3. Sustained Collection Network
This distinct network is used to continuously collect information on targets with persistence.
4. Storage & Analysis Network
This closed network is used to store and analyze collected information, and is not connected to the Internet. This will facilitate the production of intelligence reports for further operations.
A Sophisticated Attacker in Practice
An advanced attacker will often try to blend into the noise, attempting to appear like a common criminal group in order to gain intelligence about the response time and procedures of an organization. If, in the meantime, they are able to obtain data of value to them, all the better. Once they are caught, they might try again using the same, more disposable, middle infrastructure. They make noise in order to test your defenses, and try to operate as close to the tripwire line as possible.
Once internal access is obtained, they will not find themselves at their collection objective and will have to make various lateral movements that may cause alerts in the environment.
Lessons for the SOC
Therefore it’s critical for a security team to install and configure proper tooling to flag these movements and more importantly, that the appropriate logging is occurring over longer periods of time to be able to conduct more analysis and quickly determine if it’s a real threat or false positive.
It is also important to maintain complete records of activity on hosts in a network. For example, it is not enough to record the starting and stopping of a service. The SOC also needs to log the user account that created it, the time of day it was created, and any activity on the system that followed the potentially malicious service.
To trigger the proper alerting, many organizations make the mistake of signaturing the examples of a technique located within the MITRE ATT&CK framework. This is a problem because oftentimes there are sub-categories within sub-categories of the MITRE ATT&CK techniques that are not considered by these signatures.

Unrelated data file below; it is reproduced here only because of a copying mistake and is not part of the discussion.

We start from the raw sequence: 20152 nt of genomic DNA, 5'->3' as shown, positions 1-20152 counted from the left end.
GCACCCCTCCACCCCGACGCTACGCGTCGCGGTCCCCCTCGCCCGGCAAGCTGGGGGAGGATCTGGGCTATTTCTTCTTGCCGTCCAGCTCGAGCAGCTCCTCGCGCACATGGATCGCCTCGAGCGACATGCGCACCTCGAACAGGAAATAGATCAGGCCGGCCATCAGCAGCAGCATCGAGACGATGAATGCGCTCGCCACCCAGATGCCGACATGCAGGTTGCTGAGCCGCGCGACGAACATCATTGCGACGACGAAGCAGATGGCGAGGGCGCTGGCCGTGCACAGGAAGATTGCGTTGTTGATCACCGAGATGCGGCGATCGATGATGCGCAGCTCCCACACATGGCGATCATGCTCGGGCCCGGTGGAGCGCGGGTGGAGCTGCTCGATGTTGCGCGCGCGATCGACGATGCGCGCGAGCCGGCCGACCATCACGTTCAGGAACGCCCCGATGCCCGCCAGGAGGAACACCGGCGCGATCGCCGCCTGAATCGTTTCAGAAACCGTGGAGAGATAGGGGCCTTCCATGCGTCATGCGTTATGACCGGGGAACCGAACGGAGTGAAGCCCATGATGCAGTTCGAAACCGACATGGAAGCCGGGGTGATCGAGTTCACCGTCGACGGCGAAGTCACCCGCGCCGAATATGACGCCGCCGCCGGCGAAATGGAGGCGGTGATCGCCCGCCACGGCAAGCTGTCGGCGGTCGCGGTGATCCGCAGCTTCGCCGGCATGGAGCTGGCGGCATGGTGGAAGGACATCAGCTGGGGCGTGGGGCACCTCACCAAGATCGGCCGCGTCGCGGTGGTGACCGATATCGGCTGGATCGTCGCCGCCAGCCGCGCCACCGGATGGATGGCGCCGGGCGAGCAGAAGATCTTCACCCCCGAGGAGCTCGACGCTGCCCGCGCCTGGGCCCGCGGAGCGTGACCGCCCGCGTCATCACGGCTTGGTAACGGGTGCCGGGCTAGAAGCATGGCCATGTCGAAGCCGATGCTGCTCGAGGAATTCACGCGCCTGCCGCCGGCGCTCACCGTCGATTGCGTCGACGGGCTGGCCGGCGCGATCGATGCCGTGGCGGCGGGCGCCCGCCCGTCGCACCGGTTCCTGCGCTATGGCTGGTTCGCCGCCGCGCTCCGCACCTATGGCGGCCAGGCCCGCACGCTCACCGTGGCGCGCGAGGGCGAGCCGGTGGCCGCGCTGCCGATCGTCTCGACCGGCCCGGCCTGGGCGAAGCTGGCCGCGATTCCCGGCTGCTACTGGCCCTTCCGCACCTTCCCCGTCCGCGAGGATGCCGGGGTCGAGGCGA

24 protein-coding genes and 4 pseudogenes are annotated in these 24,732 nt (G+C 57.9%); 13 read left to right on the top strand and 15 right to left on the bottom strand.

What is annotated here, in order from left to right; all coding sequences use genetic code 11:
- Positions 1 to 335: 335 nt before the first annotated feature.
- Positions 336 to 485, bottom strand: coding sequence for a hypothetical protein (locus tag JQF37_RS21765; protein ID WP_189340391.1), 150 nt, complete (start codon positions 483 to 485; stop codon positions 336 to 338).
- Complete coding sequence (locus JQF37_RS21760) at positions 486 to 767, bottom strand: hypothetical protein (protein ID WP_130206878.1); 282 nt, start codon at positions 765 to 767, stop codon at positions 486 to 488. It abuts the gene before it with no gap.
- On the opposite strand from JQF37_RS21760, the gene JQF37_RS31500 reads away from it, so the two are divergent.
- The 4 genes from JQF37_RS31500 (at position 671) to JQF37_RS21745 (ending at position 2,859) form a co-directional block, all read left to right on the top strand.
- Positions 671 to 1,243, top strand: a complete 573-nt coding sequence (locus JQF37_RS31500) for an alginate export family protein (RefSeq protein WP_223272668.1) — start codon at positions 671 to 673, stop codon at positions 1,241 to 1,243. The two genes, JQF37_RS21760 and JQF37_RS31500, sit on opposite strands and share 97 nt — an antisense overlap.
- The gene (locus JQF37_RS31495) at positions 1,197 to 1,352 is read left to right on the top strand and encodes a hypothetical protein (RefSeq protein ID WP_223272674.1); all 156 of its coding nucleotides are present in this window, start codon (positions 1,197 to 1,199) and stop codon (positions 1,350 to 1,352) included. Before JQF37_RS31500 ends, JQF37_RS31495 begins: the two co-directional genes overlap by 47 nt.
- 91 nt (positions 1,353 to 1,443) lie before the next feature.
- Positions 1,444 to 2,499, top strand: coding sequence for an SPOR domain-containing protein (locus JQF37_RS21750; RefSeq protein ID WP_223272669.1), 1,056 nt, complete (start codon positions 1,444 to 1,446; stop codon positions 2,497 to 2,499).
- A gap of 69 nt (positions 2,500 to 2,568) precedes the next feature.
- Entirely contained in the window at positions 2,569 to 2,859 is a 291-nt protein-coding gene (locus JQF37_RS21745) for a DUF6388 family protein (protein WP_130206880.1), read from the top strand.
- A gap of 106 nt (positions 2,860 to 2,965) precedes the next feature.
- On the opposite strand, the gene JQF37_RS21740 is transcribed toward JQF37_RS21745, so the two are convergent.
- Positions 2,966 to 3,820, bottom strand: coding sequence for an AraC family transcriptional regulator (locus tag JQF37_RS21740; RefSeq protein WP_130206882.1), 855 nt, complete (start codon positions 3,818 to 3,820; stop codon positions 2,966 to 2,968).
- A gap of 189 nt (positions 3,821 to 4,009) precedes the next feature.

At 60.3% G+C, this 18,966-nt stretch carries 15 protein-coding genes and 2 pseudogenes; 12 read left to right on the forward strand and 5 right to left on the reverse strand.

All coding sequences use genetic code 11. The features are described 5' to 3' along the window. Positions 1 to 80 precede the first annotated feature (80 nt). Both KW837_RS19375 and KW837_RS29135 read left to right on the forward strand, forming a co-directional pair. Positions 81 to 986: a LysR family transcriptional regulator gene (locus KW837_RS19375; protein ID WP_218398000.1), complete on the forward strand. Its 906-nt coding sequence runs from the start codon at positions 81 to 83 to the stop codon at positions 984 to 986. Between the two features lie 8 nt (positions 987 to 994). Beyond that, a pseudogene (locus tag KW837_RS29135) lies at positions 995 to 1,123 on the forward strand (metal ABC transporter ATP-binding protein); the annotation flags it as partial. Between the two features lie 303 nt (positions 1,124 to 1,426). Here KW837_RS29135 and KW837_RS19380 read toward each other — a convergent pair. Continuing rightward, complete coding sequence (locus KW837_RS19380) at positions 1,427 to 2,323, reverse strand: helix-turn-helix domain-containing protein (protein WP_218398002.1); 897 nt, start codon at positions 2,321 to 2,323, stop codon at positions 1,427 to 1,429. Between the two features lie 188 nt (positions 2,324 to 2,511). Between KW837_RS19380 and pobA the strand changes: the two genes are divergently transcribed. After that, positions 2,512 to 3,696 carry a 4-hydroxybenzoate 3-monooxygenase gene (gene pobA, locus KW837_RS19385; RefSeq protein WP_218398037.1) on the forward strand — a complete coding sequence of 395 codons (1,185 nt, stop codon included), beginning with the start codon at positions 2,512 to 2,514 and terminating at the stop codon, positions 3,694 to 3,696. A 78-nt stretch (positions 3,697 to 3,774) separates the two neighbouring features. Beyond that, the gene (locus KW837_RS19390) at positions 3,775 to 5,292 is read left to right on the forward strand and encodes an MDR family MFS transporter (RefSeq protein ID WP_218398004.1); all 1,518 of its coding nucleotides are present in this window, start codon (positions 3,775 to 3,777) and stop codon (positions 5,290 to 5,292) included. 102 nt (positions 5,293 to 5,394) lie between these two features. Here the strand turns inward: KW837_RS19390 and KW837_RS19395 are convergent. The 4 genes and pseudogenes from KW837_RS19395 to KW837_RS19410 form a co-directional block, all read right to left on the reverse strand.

Advanced attackers will often resignature tooling before swapping out middle infrastructure, so it is not simply the metadata associated with the process that is important, but also the order of execution of the suspicious activity.
It is important to not merely flag lsadump or mimikatz, but also to explicitly identify processes that sequentially read the memory of the lsass.exe process, and then follow what they might do with the data, whether it is generate more network traffic to the internet, write it to disk, or attempt to utilize enumerated credentials on the network.
Once such a sophisticated attacker determines that their actions have been caught, their next step will be to dispose of the redirector infrastructure. They may then attempt to restart the cycle. The key is trying to examine netflow in order to identify any patterns that both infrastructures have in common.
Ultimately, the focus ought to be identifying what activity on your network is normal, and monitoring for any aberrations, not simply examining signatures of an attack that was identified in another organization.
Attackers will change their behavior and signaturing slightly for each new target. Therefore, focusing only on signatures from industry is like a bank installing metal detectors, in fear of a robber with a limp who is known to wield a lead pipe. They are likely to get robbed when the thief limps in with a wooden Louisville Slugger. They should have identified more disparate behaviors of the potential attacker, but instead chose to signature him based on his weapon of choice.